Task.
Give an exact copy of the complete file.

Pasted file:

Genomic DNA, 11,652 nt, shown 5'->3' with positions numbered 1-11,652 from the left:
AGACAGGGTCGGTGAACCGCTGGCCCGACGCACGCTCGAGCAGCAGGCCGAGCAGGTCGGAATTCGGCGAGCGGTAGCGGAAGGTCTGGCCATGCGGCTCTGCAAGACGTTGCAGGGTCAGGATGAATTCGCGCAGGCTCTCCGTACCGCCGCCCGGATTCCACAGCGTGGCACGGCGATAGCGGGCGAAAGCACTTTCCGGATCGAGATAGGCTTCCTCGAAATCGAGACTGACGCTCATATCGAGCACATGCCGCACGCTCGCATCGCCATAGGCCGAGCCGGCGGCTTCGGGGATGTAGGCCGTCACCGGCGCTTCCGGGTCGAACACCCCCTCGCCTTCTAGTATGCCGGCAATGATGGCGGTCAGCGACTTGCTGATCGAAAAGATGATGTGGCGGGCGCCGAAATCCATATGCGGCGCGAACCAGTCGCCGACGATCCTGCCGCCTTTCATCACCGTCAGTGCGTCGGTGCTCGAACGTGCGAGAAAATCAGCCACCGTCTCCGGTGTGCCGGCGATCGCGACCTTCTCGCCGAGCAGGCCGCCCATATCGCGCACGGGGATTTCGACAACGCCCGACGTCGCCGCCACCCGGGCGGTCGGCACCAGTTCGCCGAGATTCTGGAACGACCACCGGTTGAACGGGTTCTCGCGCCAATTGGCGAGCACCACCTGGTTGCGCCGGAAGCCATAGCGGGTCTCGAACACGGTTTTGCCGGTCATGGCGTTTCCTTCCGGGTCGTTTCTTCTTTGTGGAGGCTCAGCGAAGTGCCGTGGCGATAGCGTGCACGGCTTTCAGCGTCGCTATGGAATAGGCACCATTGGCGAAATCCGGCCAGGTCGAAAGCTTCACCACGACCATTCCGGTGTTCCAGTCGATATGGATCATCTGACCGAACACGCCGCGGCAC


Genomic DNA, 11,652 nt, shown 5'->3' with positions numbered 1-11,652 from the left:
AGACAGGGTCGGTGAACCGCTGGCCCGACGCACGCTCGAGCAGCAGGCCGAGCAGGTCGGAATTCGGCGAGCGGTAGCGGAAGGTCTGGCCATGCGGCTCTGCAAGACGTTGCAGGGTCAGGATGAATTCGCGCAGGCTCTCCGTACCGCCGCCCGGATTCCACAGCGTGGCACGGCGATAGCGGGCGAAAGCACTTTCCGGATCGAGATAGGCTTCCTCGAAATCGAGACTGACGCTCATATCGAGCACATGCCGCACGCTCGCATCGCCATAGGCCGAGCCGGCGGCTTCGGGGATGTAGGCCGTCACCGGCGCTTCCGGGTCGAACACCCCCTCGCCTTCTAGTATGCCGGCAATGATGGCGGTCAGCGACTTGCTGATCGAAAAGATGATGTGGCGGGCGCCGAAATCCATATGCGGCGCGAACCAGTCGCCGACGATCCTGCCGCCTTTCATCACCGTCAGTGCGTCGGTGCTCGAACGTGCGAGAAAATCAGCCACCGTCTCCGGTGTGCCGGCGATCGCGACCTTCTCGCCGAGCAGGCCGCCCATATCGCGCACGGGGATTTCGACAACGCCCGACGTCGCCGCCACCCGGGCGGTCGGCACCAGTTCGCCGAGATTCTGGAACGACCACCGGTTGAACGGGTTCTCGCGCCAATTGGCGAGCACCACCTGGTTGCGCCGGAAGCCATAGCGGGTCTCGAACACGGTTTTGCCGGTCATGGCGTTTCCTTCCGGGTCGTTTCTTCTTTGTGGAGGCTCAGCGAAGTGCCGTGGCGATAGCGTGCACGGCTTTCAGCGTCGCTATGGAATAGGCACCATTGGCGAAATCCGGCCAGGTCGAAAGCTTCACCACGACCATTCCGGTGTTCCAGTCGATATGGATCATCTGACCGAACACGCCGCGGCAC